• bwaghorn 19.3

      i bet if you lock up any large group in a single sex environment you will get ill behaviour , it’s not an excuse to not help them,

      • mac1 19.3.1

        It happens in boarding schools, the military, hostels, frat houses and prisons.

        The “but there are criminals amongst them” is a nasty argument- a clever but loathsome ploy.

        At least John Key, with his refugee background, understood this when he issued his invitation.

        What has changed, apart from the politics of the critics, now that NZ’s 2017 PM has done the same thing?

        • Cinny

          Rupert Murdoch and Channel Nine haven’t changed that’s for sures $$$$$ owning the narrative spinning it which ever way favours the tory government

          Do they even have a government over there in aussie?

      • Baba Yaga 19.3.2

        Actually, yes it is. It goes to the character of the individuals. There are many more deserving cases, I’m sure.

        • Cinny

          Meanwhile those on Manus continue to suffer and have their mental health destroyed among other things, due to people turning a blind eye because they don’t know how to deal with the situation.

          Awesome solution Baba.. not !!

          What happens to those on Manus then Baba? How desperate will they get? How angry will the locals get?

          • Baba Yaga

            No-ones turning a blind eye, but I’d suggest there is a lot of virtue signalling going on here. There are many people across the world in need; we can’t help them all, so let’s at least ensure we help those who have the best chance of being returning something to our communities when we welcome them in.

            • One Anonymous Bloke

              What? We should accept refugees that will pay us back? Why not set up a people smuggling operation while we’re at it?

              • Baba Yaga

                “We should accept refugees that will pay us back? ”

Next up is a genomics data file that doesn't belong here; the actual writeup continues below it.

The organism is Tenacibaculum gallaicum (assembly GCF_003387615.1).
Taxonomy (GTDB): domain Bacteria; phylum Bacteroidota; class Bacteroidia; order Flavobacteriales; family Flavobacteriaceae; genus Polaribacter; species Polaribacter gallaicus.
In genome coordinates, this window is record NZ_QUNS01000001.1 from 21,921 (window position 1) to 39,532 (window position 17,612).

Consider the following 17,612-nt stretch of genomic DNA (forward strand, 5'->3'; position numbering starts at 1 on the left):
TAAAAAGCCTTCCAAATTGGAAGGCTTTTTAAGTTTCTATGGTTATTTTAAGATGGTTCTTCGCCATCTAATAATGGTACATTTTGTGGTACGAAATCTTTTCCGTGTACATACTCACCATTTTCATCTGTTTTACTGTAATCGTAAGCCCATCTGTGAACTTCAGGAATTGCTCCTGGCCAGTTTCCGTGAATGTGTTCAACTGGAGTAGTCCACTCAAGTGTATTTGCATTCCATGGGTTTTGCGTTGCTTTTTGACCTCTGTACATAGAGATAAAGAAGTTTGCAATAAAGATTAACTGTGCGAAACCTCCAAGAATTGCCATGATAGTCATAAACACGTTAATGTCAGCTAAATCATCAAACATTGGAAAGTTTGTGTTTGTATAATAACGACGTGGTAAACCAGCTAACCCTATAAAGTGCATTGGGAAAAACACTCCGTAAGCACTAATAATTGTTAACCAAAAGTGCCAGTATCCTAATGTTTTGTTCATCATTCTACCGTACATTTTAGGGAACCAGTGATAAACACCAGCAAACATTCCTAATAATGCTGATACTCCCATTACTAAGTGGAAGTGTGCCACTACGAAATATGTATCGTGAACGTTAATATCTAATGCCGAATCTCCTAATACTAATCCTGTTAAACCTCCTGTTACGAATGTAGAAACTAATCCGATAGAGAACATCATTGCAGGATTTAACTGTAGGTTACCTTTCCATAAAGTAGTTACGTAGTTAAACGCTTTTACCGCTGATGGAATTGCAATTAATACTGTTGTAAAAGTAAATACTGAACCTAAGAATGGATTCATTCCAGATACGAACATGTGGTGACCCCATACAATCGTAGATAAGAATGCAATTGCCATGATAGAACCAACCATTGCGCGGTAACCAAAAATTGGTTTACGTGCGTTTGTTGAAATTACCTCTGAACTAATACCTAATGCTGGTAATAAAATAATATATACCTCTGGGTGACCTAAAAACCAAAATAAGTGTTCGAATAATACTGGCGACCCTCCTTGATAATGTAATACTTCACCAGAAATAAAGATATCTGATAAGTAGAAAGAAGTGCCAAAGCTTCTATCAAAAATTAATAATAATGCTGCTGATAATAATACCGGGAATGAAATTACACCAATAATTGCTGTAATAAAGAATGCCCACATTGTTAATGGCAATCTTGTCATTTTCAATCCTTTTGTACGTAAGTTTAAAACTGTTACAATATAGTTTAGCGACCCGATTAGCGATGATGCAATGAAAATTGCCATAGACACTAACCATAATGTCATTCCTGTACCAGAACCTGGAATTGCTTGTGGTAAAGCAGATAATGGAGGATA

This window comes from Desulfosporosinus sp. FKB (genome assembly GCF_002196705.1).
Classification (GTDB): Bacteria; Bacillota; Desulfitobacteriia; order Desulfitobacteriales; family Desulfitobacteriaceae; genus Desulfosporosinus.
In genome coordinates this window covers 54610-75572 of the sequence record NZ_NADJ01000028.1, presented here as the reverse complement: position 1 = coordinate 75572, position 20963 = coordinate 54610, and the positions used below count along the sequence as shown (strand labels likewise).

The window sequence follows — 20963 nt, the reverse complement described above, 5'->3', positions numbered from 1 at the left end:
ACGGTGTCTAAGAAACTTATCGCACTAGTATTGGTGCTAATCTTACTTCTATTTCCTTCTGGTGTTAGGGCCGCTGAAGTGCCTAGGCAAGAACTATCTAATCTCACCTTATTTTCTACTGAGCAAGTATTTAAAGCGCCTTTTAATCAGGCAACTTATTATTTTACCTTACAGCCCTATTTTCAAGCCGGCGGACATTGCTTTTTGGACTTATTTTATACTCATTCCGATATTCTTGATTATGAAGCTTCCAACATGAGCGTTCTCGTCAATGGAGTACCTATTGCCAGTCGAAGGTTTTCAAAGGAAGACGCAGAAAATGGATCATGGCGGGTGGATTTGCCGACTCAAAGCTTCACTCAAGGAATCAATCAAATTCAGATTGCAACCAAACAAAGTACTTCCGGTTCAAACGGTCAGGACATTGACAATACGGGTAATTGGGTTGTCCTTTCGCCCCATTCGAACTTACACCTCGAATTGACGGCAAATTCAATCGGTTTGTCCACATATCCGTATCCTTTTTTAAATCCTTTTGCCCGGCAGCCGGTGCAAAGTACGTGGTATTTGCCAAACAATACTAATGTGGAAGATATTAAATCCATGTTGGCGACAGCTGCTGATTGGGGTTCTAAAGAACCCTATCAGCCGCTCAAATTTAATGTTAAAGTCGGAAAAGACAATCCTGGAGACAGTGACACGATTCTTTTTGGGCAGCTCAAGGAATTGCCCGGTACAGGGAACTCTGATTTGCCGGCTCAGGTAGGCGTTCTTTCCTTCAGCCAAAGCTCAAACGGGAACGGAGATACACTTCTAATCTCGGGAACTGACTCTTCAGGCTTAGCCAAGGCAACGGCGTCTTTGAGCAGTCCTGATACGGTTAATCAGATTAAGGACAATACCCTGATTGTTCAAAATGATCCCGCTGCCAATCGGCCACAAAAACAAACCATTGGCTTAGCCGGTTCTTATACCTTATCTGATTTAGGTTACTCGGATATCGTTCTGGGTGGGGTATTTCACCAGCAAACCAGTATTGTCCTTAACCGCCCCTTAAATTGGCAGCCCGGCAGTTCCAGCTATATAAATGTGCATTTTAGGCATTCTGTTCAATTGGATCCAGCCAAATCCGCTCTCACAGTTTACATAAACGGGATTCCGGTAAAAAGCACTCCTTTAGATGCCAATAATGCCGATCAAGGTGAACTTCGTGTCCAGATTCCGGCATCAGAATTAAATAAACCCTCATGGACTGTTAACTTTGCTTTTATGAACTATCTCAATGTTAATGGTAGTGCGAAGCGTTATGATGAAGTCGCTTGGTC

I didn’t say ‘pay us back’. I said ‘returning something to our communities’. Like obeying our laws. Being peace abiding. Not being a financial drain on our society.

                And that is a completely reasonable expectation.

                • One Anonymous Bloke

                  I realise that dividing people into “deserving” and “undeserving” is a core centre-right “value”, but I don’t have much truck with it.

                  • Baba Yaga

                    Governments of all stripes have made such distinctions for decades, however you choose to characterise it. It’s called ‘vetting’.

                    • One Anonymous Bloke

                      It’s time for your reality check:

                      During vetting, the character assessment criteria are that people can be turned down because they:

                      are likely to commit an offence in New Zealand that is punishable by imprisonment
                      are likely to be a risk to security
                      are likely to be a threat to public order
                      are likely to be a risk to the public interest.

                      So nothing about returning something to the community then.

                    • Baba Yaga

                      “So nothing about returning something to the community then.”

                      You’re confusing two streams. Vetting is distinguishing ‘deserving and underserving’ (your words). ‘Returning something to our communities’ (my words) is something I am saying SHOULD be an expectation. I didn’t relate the two.

                    • Anne

                      It’s called ‘vetting’.

                      You’ve finally admitted a truth. That’s precisely what the NZ government plans to do – vet them. In fact I read somewhere the NZ vetting process has already started. And the sooner the better because it means NZ will be able select ‘the best candidates’ to bring to NZ.

                      You’re a fake Baba boy.You know perfectly well that the normal processes for accepting refugees applies just as much in this case as in any other. And who are you to declare they are all “undeserving” refugees. Have you been there? Have you spoken to them? No.

                    • Baba Yaga

                      “Have you been there? Have you spoken to them?”

                      No, but I don’t need to have visited the headquarters of the mongrel mob to know I wouldn’t want them living next door to me.

                    • One Anonymous Bloke

                      That settles it then: they should be moved into your house and you can find somewhere else to live, so that they don’t have to endure you as a neighbour.

                    • Baba Yaga